(Headline photo from nixcraft's post to which I was reacting below)
So the below was a rant I posted in response to some pushback - someone suggested using Python instead of bash, and a few people complained about how it's overkill, how there are two versions of Python you need to get right, or you have to get it onto the machines in the first place, or suchlike.
I love shell scripting, and I still use it a lot, but I'm no fool. There are so many issues with it that blindly defending it for all use cases is foolhardy.
Not least because in company settings, most other people you will work with haven't the slightest idea what they're doing with shell scripts. They already get brownie points for thinking of putting the scripts in source control, kind a like getting grades for writing your name on your test.
SHELL SCRIPTING IS REAL PROGRAMMING. It should be source controlled, code reviewed and written to clean, maintainable standards. Because that code is meant for production.
So this is what I retorted:
If it's a personal machine, install Python - or other language of choice.
If it's the enterprise machines, have a policy to ensure Python - or other language of choice.
Shell is good and great, I'm a command line junkie myself, and I still turn to shell scripts for a lot of my work, but a shell script that's for more than wrapping a long pipe or two quickly becomes madness unless you actually put in the time and effort to learn the language PROPERLY. (The article feature pic is an example of utterly shitty code and their problem is not the filename spaces YET, but their RUBBISH handling of variables, and the lack of any effort to write cleanly)
I am an extensive bash scripter, and became so historically only for the reasons listed around here, which I once saw as valid reasons. They can all be worked around - and the overhead of solving "language X not on our machine farm" is often better return on effort than the years of unmaintainable brittle shell scripts you've been writing dozens of and never maintaining, or your colleagues cannot fathom and won't touch for love nor money. Unfoathomable shell scripts that run the backbones of deployments, builds, farm management and more - the backbones of many a company.
I've seen bash scripts by seasoned developers, and those are also utter trash. Your code may be cleaner than the average, but that's an extremely low bar.
Shell scripting is good and powerful in its own right, it is true, and I have advocated that people give it a proper try and actually learn it, but the sad reality is that nobody does. If it's any "proper" language, they learn the ins and outs gladly, by peer expectation or inherited bias; but shell, even if you learn it properly, someone else will come f/ck up your clean code because they can't be arsed.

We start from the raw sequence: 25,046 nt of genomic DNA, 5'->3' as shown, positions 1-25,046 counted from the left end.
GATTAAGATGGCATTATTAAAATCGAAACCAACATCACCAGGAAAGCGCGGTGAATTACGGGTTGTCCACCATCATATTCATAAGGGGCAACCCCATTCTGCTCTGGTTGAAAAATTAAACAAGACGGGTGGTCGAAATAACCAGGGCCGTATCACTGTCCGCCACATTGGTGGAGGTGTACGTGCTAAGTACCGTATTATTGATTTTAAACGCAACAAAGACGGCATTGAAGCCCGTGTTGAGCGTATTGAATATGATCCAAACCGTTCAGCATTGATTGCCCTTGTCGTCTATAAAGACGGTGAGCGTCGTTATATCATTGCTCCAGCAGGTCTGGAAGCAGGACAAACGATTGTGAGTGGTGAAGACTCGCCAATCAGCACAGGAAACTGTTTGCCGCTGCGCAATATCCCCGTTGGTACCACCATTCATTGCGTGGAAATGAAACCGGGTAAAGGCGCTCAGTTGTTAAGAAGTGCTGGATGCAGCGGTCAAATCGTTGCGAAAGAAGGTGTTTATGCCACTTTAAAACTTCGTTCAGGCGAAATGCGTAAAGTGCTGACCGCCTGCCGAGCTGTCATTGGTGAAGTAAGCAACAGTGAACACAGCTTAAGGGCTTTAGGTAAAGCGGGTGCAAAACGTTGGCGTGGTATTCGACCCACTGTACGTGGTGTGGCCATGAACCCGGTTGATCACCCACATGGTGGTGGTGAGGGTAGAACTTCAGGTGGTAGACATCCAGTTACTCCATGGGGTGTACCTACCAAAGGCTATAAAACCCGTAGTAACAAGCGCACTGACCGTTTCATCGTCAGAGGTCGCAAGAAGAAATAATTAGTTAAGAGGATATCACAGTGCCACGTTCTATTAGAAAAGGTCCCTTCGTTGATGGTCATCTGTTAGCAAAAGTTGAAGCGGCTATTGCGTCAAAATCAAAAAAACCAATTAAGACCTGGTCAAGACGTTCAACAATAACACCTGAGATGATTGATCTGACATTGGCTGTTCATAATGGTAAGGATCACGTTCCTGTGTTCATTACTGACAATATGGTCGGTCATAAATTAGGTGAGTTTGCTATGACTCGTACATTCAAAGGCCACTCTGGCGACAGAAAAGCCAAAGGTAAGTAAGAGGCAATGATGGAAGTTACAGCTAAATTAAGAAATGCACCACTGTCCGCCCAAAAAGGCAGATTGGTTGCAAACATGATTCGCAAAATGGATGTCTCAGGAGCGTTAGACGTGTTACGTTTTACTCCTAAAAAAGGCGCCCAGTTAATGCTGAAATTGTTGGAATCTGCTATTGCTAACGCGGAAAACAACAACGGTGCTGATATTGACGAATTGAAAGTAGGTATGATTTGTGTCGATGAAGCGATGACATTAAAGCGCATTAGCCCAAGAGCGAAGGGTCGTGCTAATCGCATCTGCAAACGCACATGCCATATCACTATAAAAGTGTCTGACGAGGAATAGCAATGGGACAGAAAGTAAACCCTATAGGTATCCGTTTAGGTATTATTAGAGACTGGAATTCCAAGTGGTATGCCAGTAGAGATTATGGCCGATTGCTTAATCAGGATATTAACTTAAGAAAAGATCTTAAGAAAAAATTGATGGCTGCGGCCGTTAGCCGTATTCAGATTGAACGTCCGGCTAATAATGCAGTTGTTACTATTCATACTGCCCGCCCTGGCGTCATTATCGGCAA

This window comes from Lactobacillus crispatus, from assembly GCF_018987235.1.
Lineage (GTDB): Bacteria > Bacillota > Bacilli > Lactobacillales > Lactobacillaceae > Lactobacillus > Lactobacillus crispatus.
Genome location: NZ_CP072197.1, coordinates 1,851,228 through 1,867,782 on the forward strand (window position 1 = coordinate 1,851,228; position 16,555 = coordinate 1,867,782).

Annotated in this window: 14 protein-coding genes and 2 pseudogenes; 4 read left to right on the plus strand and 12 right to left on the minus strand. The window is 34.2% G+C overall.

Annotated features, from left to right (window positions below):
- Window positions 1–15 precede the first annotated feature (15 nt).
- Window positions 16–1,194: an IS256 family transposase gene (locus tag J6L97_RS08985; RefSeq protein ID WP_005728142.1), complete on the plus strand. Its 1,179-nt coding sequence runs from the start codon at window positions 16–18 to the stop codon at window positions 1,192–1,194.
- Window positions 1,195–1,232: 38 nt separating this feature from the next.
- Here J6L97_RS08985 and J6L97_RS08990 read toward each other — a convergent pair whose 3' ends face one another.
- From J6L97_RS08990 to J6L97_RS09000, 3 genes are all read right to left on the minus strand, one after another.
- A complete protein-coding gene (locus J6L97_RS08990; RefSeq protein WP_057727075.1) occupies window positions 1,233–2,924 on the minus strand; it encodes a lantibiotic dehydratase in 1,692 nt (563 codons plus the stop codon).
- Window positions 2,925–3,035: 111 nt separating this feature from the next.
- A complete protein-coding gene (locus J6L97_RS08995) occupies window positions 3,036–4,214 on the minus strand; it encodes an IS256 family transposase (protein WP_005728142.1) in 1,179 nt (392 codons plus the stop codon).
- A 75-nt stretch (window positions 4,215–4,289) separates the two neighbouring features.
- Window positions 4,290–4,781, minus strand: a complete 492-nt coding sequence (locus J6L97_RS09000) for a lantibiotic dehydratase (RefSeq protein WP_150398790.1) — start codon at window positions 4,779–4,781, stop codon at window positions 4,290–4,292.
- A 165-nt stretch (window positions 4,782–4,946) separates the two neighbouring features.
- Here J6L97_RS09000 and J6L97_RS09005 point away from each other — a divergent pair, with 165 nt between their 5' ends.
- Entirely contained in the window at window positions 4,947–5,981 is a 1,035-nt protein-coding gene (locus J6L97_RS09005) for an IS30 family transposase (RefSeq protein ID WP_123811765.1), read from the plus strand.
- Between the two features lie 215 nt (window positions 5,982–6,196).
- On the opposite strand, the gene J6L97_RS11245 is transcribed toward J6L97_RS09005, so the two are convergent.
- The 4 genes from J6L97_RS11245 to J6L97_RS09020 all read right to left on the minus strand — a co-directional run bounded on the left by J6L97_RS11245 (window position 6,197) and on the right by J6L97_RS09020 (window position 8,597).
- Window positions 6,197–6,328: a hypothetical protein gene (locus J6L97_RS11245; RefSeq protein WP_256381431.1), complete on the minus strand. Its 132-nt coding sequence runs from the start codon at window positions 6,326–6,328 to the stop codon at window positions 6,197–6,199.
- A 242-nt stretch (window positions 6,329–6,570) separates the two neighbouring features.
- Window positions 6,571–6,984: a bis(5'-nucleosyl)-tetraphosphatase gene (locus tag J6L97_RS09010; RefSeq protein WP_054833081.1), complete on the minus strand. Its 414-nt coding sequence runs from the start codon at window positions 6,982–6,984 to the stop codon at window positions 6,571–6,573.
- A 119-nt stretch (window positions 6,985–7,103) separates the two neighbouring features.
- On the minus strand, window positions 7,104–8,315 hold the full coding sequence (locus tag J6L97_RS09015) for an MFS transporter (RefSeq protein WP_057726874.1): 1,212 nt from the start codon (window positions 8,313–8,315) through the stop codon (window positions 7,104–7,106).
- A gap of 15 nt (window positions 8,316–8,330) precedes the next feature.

I am endlessly pushing for developers and admins to actually learn to use bash/shell properly, make use of functions, encapsulate steps of logic, write clean code. "It's just a shell script," "that's overkill," "it's fine like this," "I don't want to sink time into learning this, it's not a real language anyway."
Shell scripting perennial issues that are not the fault of the coder:
- will gladly let you get away by default with undefined variables (unless you explicitly
- comparison vs assignment is the only place where space matters (
a = bare COMPLETELY different statements, wtf)
- you cannot return arrays from functions, only a stream of text (the power and the Achille's Heel) (this one issue compounds many of the others, by preventing workaround functions from being written)
- arrays cannot be passed down to functions as distinct items alongside other arguments (you can use references as a way around, but how many bash scripters know those?) (easier to use global variables right? yuck)
- variables are global by default. unless you make your iteration counter local, you stand to see some weeeeird bugs
- string splitting is done around an inherent part of the string, not as a a function operating on it (do we all know about IFS, does everybody know how to use it? didn't think so)
- Is it really the shell you thought it you were running? Ever deployed bash scripts only to find that the only interpreter on the machine is
sh? Or the environment forces you into
shby default? Or that in fact you're not running
ash? Or maybe the system default is
dash. Anyhow, you have to write everything now in plain
shand lose any improvements that
bashever brought that make the task more bearable.
- Inconsistent environments for common commands are rife. Your script uses the "mail" function? GNU or BSD, which options to use? You use
netcat? Which variant, which options? You use
rsync? You using GNU, BSD or Busybox implementations? (these variations happen endlessly when mixing Ubuntu, CentOS and Alpine deployments, and that's just the surface)
- (I scoff at any pushback of "ensuring the right version of Python on the company systems")
- attempting anything remotely event-driven yields a nasty pile of workarounds (I've tried, with muted success) Granted, this is a space which shell is definitely not designed for, but that's to say how far I tried to do everything in shell at one point. It's possible, but it's damn hard work where another language would have been better.
Most fundamentally, the view of shell as "not a proper language" hampers any impetus at large to learn it correctly and extensively, and understand its own idiosyncracies. At least with one of the other languages, developers have an inherited mindset that their skill in that language needs continual improvement, and will work towards this.
I still write tons of bash scripting. I love it. But recommending other people use another language is much more sane. Personally, I chose Python too. But in the end, I wouldn't recommend it unless you are going to do your darndest to learn. It. Properly.